Q: Thank you. Actually, I have one more question about the Great Barrington Declaration. I know they’re writing many discussions around this declaration. And my key question is that the declaration stated that the risk raised by COVID-19 is almost a thousand times higher for the elderly than the young. So for children, the risk is even lower than in fact, flu. But there are also increasing evidence of young people suffering longer term health consequences, consequences from moderate or even mild COVID-19 infections. So I want to know that because I already read many articles and I want to know that if there is a consensus among scientists about the different risk among different age groups, you’re already making consensus on this issue. And we should find age-based chatter around this topic.

MICHAEL MINA: Yeah. I think there’s a lot in that question. Certainly, I’ve been saying since February that we should be taking advantage of what we know about the age associated risks of this virus. There is some likelihood that younger people will have long term consequences, but they’re probably at the end of the day, going to be rare. But that shouldn’t be misconstrued for this idea of just going for herd immunity. I think it’s a terrible idea what was described in the Great Barrington Declaration. But I also think that completely discounting it is a terrible idea as well. I think we have to be really serious about understanding what the economic consequences and the social consequences to society of this virus and our reaction to the virus are. And how do we weigh them appropriately against our individual strategies to contain the virus? It’s not easy and there’s no clear answer of what’s right and what’s wrong in this case. And in some ways, it might differ by country and might different by social structure and by how individual countries want to respond and what their risk tolerance is, what their age stratifications are in their communities. So there’s no single answer. I would say there is consensus that this virus is more lethal to the elderly than young. And in young it is less lethal than flu. But I’m really concerned that if we did just go to herd immunity pathway, we really couldn’t necessarily keep the elderly safe. If this virus was everywhere, we just wouldn’t be able to keep it out of the nursing home. So, sure, it might pull off the Band-Aid quickly. But at great devastation to populations at risk. And I don’t think many populations are willing to take that on as a consequence of controlling the virus or not controlling the virus itself. So it’s a difficult question. I don’t think I think that the media has kind of pinned it as two sides and scientists have painted as two sides in many ways. And, you know, I think that it needs to be dealt with in a more nuanced way. And I’ve tried to do that myself, working with economists like Jim Stock at Harvard. We’ve published a couple of papers on this particular issue of saying that there has to be a middle ground. We have to consider the economic devastation. At the same time as we consider the containment of the virus. And how do we do that in a comprehensive way? The only way that I know to do that is to start bringing the epidemiologists together with the economists, the social behavioral scientists, and have us all work together. And largely, we haven’t seen that happen, which has been a real disappointment. There are some others, but in general, the discussions have remained fairly disparate.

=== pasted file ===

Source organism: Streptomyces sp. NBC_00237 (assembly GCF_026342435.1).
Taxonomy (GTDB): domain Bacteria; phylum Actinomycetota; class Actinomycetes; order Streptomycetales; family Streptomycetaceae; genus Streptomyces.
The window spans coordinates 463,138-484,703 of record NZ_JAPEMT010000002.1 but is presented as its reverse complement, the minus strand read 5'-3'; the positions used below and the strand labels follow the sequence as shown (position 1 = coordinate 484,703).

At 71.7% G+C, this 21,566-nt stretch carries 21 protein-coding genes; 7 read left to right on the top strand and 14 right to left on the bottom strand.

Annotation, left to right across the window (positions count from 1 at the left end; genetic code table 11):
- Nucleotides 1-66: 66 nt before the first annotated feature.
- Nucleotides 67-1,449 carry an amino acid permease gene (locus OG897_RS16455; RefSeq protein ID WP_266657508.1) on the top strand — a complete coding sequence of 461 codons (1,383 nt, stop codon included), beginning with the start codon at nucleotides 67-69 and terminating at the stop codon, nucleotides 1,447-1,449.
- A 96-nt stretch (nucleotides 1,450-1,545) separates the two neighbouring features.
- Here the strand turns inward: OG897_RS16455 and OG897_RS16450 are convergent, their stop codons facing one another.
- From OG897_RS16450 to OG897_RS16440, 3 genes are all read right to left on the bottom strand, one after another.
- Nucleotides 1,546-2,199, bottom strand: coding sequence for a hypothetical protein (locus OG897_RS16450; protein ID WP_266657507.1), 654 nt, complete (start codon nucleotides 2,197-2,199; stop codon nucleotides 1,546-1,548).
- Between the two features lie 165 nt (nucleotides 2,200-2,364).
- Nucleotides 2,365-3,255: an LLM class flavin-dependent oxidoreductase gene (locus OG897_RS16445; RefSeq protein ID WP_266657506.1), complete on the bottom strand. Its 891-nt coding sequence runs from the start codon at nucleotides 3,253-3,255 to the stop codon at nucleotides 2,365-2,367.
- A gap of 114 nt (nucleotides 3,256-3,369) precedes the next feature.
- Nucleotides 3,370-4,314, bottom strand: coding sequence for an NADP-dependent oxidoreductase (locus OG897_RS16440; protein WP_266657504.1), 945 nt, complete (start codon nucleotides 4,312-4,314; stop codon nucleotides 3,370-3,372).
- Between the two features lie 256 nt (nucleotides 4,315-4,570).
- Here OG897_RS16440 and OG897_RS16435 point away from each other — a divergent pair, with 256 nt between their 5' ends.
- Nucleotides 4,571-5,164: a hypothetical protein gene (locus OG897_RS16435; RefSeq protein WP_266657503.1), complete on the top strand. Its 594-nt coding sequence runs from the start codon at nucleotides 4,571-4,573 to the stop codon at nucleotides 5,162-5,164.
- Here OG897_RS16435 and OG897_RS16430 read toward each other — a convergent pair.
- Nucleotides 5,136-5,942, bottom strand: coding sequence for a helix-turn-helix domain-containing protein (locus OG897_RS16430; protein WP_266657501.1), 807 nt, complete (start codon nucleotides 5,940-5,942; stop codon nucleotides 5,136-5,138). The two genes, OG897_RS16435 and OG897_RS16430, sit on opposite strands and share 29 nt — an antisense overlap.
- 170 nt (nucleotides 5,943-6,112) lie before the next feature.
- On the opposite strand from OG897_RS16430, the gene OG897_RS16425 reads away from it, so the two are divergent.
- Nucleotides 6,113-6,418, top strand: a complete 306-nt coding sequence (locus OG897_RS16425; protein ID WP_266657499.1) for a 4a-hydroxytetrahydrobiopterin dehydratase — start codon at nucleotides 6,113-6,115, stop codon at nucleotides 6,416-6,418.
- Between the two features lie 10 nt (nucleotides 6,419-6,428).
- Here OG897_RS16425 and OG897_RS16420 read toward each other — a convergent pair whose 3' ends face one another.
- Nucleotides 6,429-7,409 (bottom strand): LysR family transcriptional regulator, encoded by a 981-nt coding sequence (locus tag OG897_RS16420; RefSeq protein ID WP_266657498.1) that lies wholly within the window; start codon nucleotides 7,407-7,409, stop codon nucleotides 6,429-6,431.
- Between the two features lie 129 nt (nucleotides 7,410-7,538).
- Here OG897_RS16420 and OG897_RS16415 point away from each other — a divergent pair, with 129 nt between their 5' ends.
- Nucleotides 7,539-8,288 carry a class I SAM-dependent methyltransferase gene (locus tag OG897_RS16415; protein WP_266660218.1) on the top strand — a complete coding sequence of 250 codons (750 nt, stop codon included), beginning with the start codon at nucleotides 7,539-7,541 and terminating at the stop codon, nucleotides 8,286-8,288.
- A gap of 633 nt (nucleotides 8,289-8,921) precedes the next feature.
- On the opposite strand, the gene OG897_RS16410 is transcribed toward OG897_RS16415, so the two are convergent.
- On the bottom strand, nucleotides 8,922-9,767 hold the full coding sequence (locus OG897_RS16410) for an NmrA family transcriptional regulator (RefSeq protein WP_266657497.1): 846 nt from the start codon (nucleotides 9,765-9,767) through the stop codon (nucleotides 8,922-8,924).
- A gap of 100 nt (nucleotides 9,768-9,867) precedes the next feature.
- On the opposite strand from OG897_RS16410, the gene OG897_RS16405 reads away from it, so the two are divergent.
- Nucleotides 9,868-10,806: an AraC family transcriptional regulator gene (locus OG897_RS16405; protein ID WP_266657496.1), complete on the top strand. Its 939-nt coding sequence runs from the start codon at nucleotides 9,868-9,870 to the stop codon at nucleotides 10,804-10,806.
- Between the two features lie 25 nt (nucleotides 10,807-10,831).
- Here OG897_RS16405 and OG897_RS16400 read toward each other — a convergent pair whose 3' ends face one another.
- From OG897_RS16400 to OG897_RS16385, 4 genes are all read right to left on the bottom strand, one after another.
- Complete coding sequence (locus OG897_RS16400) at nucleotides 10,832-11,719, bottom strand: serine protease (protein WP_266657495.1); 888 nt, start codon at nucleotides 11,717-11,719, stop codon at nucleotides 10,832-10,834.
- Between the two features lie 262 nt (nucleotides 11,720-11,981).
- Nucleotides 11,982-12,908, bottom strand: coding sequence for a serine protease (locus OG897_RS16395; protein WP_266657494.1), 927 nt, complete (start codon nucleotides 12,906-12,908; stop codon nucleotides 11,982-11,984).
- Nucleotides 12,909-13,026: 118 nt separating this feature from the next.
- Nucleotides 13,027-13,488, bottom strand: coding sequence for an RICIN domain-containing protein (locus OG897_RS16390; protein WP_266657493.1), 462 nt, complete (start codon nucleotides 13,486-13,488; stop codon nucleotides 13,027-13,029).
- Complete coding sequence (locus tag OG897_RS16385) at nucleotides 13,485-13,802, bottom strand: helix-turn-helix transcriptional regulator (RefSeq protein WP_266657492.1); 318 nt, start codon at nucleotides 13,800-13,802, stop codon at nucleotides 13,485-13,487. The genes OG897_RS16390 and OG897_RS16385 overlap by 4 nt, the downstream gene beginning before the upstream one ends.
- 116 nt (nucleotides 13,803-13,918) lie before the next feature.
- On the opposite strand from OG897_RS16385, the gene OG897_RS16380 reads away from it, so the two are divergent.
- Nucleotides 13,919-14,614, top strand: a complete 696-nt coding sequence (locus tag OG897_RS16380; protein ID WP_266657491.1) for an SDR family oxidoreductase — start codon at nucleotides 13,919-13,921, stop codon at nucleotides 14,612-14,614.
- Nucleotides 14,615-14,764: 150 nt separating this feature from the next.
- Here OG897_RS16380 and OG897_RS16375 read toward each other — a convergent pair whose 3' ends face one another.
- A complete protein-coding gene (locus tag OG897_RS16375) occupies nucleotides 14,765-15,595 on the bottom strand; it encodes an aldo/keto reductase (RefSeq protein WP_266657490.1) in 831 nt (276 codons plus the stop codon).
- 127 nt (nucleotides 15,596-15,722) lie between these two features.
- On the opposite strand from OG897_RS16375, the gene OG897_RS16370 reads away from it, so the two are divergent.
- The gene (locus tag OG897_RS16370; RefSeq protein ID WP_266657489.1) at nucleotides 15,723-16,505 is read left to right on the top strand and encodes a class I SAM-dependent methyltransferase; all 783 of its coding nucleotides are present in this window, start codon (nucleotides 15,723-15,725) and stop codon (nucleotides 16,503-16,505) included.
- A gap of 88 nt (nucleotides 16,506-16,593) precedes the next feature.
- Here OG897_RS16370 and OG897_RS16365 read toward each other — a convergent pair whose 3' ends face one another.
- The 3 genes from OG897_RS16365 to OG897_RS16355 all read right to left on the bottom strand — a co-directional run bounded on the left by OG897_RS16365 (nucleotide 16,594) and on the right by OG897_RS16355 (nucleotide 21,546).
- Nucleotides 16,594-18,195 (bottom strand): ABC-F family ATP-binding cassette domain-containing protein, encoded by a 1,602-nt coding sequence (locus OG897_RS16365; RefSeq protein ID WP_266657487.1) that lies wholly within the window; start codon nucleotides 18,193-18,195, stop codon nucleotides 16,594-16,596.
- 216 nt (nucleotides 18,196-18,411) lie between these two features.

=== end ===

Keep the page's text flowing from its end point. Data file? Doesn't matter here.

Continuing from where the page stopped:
Q: Thank you.

MODERATOR: Next question.

Q: Hi, Dr. Mina. Thanks again for doing this. We’ve heard a lot of news about these massive quantities of the Binax Now that are going out to Texas, Arizona and the schools across the country. But in your opinion, do we have enough to make a difference with cases starting to rise nationally? Are you optimistic that we have enough to make a difference?